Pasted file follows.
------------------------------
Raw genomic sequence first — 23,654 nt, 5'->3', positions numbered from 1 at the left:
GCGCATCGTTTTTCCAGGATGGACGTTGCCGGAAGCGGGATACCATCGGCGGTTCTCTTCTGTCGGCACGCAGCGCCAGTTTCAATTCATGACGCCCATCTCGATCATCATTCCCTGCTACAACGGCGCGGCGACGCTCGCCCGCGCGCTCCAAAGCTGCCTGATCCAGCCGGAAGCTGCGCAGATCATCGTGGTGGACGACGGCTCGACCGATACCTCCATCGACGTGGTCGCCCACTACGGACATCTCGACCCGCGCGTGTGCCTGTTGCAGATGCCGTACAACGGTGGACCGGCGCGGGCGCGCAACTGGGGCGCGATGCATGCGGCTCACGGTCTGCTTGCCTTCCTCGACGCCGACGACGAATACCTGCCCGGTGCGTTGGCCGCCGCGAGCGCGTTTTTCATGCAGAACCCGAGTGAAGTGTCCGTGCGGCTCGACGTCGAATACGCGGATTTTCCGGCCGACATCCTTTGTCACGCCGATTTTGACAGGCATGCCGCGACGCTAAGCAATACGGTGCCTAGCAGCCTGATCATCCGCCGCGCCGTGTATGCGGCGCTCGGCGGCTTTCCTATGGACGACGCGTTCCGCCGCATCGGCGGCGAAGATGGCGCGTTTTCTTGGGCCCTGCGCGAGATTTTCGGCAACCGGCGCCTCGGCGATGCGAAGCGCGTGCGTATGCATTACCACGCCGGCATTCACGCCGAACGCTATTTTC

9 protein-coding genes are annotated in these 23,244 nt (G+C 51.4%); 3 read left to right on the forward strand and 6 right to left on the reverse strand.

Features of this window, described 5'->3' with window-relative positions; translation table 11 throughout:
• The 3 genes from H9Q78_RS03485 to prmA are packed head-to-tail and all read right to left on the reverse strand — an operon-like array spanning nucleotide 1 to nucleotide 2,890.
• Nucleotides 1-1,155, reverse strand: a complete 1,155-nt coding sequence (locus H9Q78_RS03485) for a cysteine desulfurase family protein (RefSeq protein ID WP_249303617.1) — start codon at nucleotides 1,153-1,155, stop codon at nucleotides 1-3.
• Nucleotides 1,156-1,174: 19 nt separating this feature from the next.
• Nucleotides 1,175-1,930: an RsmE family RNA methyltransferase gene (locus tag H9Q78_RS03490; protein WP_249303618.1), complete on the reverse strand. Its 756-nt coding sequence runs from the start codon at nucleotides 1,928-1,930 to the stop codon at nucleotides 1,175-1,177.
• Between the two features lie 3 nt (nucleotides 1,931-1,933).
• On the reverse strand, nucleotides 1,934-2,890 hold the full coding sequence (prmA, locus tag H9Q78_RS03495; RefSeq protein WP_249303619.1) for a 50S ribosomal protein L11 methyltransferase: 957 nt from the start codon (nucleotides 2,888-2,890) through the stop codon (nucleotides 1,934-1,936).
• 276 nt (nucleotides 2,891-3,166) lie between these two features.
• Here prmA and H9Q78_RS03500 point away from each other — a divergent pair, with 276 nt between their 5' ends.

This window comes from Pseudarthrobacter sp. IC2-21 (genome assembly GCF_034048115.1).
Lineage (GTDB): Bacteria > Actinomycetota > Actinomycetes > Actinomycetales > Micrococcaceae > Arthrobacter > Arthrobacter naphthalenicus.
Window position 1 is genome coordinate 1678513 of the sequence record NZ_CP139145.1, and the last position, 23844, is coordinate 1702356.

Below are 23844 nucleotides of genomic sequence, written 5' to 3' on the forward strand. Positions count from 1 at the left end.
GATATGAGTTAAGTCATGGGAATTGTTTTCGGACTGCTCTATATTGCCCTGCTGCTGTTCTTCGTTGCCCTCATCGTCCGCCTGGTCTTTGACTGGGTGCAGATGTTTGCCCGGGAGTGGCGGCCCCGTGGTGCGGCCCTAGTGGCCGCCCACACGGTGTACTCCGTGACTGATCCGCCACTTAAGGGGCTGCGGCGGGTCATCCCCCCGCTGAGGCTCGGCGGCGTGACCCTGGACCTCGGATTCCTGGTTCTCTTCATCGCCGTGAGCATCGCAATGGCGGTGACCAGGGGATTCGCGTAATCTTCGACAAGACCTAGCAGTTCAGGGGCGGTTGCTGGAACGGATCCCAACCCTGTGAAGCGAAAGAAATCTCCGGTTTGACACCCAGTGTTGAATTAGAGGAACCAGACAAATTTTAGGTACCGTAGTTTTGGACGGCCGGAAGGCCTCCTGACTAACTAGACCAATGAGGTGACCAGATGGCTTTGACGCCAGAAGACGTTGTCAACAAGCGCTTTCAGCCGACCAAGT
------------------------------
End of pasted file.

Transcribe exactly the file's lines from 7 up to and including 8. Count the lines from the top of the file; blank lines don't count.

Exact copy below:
• Nucleotides 1,156-1,174: 19 nt separating this feature from the next.
• Nucleotides 1,175-1,930: an RsmE family RNA methyltransferase gene (locus tag H9Q78_RS03490; protein WP_249303618.1), complete on the reverse strand. Its 756-nt coding sequence runs from the start codon at nucleotides 1,928-1,930 to the stop codon at nucleotides 1,175-1,177.